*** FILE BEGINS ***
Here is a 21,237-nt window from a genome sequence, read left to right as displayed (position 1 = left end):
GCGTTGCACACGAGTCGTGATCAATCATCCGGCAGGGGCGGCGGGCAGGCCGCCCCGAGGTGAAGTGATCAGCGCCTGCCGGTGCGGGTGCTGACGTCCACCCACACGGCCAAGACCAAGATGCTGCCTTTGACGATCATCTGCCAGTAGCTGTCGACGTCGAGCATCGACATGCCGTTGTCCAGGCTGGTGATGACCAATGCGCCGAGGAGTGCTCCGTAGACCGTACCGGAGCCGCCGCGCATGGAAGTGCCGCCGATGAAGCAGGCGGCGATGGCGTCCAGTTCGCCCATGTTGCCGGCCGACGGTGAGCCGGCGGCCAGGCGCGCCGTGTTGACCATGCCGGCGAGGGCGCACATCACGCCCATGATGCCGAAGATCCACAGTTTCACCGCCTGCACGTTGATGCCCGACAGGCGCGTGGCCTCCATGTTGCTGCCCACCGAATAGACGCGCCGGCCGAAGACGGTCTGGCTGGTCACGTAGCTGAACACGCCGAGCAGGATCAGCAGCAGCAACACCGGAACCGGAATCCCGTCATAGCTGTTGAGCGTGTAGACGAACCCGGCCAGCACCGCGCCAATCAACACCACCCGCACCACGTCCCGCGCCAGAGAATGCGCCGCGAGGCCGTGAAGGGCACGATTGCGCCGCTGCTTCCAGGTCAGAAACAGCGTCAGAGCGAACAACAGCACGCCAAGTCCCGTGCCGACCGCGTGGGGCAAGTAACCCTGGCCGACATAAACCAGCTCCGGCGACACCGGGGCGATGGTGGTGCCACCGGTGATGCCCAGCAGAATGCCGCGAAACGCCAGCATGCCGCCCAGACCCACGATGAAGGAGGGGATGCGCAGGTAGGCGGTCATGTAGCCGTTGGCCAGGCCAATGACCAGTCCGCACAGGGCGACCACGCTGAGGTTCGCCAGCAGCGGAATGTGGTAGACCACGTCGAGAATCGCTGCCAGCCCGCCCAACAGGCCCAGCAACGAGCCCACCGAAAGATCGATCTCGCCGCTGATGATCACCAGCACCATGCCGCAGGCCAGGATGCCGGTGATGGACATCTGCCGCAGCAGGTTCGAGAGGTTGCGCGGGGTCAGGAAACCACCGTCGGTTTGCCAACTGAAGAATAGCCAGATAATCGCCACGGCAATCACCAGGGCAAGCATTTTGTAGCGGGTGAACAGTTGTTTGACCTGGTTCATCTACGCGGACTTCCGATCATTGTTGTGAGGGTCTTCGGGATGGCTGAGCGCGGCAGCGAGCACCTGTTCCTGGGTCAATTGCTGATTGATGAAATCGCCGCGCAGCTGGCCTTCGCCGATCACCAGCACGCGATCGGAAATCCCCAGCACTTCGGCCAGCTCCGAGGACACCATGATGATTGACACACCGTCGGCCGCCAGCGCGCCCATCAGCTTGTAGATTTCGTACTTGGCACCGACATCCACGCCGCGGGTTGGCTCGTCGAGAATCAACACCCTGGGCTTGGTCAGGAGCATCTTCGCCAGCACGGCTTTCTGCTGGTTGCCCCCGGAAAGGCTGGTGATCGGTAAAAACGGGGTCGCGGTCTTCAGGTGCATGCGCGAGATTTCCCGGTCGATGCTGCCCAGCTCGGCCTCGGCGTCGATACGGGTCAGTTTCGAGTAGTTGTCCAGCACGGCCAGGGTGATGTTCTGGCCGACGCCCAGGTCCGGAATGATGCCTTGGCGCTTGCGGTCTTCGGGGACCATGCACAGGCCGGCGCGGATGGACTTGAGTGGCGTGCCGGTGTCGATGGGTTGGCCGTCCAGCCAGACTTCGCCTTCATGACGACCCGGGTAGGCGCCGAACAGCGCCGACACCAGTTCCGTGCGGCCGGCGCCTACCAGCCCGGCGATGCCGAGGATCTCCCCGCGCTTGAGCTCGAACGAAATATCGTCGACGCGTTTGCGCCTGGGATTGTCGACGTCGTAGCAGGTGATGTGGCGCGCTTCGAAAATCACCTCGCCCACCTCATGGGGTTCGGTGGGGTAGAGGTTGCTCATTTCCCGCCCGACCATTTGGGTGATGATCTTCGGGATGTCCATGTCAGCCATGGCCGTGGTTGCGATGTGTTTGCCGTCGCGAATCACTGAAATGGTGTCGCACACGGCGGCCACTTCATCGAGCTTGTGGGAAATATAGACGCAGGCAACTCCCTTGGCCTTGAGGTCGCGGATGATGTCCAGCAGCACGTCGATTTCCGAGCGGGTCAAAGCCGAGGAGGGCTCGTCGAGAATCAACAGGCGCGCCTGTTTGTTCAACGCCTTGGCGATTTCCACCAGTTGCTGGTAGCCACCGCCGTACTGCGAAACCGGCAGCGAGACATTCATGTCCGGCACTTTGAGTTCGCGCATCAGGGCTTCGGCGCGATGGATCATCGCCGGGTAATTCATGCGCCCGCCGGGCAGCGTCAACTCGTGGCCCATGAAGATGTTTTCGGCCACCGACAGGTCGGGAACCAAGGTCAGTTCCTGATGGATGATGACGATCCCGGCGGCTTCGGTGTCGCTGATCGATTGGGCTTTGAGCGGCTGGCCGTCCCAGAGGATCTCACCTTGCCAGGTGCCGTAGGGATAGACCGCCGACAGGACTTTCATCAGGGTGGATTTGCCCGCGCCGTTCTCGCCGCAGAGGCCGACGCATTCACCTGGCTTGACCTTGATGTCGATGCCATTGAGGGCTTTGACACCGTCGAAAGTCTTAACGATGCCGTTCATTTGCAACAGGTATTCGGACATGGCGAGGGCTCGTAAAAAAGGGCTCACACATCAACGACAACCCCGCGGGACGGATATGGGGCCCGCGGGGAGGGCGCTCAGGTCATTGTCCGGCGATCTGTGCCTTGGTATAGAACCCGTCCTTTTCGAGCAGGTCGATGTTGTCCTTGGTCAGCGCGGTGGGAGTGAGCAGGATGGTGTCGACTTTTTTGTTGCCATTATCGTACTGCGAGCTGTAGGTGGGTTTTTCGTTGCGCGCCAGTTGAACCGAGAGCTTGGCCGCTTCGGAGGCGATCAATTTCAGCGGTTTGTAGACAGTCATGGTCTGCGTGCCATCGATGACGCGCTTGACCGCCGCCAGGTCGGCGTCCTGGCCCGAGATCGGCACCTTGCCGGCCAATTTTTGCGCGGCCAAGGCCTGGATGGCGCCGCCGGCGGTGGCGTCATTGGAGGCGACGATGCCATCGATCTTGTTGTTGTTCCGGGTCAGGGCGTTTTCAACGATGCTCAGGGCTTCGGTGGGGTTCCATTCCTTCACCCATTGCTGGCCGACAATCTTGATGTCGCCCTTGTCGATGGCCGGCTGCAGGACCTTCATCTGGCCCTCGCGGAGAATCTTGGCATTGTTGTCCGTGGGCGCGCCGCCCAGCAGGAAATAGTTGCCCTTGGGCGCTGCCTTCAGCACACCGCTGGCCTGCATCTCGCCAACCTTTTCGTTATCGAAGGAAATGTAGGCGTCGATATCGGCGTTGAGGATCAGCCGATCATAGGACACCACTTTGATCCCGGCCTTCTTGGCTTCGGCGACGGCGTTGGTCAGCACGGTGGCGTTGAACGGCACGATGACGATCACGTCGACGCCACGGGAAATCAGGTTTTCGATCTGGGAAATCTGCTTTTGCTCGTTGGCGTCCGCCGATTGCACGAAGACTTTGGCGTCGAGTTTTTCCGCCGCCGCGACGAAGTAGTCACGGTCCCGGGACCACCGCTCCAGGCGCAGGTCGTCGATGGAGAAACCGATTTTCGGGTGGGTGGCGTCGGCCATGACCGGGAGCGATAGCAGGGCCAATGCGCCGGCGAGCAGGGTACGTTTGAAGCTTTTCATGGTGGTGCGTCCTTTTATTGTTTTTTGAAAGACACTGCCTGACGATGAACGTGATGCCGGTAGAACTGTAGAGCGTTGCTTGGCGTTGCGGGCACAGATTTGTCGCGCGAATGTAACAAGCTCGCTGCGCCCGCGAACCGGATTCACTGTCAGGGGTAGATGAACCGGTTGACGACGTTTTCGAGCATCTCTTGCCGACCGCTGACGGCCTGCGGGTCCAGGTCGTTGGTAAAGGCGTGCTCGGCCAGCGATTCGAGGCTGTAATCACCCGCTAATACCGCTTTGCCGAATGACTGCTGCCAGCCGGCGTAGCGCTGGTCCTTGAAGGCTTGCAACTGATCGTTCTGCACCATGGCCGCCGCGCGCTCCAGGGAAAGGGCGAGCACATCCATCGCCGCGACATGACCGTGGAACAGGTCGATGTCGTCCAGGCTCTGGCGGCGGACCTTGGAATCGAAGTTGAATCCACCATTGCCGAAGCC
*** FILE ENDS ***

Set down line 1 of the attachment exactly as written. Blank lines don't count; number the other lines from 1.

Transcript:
Here is a 21,237-nt window from a genome sequence, read left to right as displayed (position 1 = left end):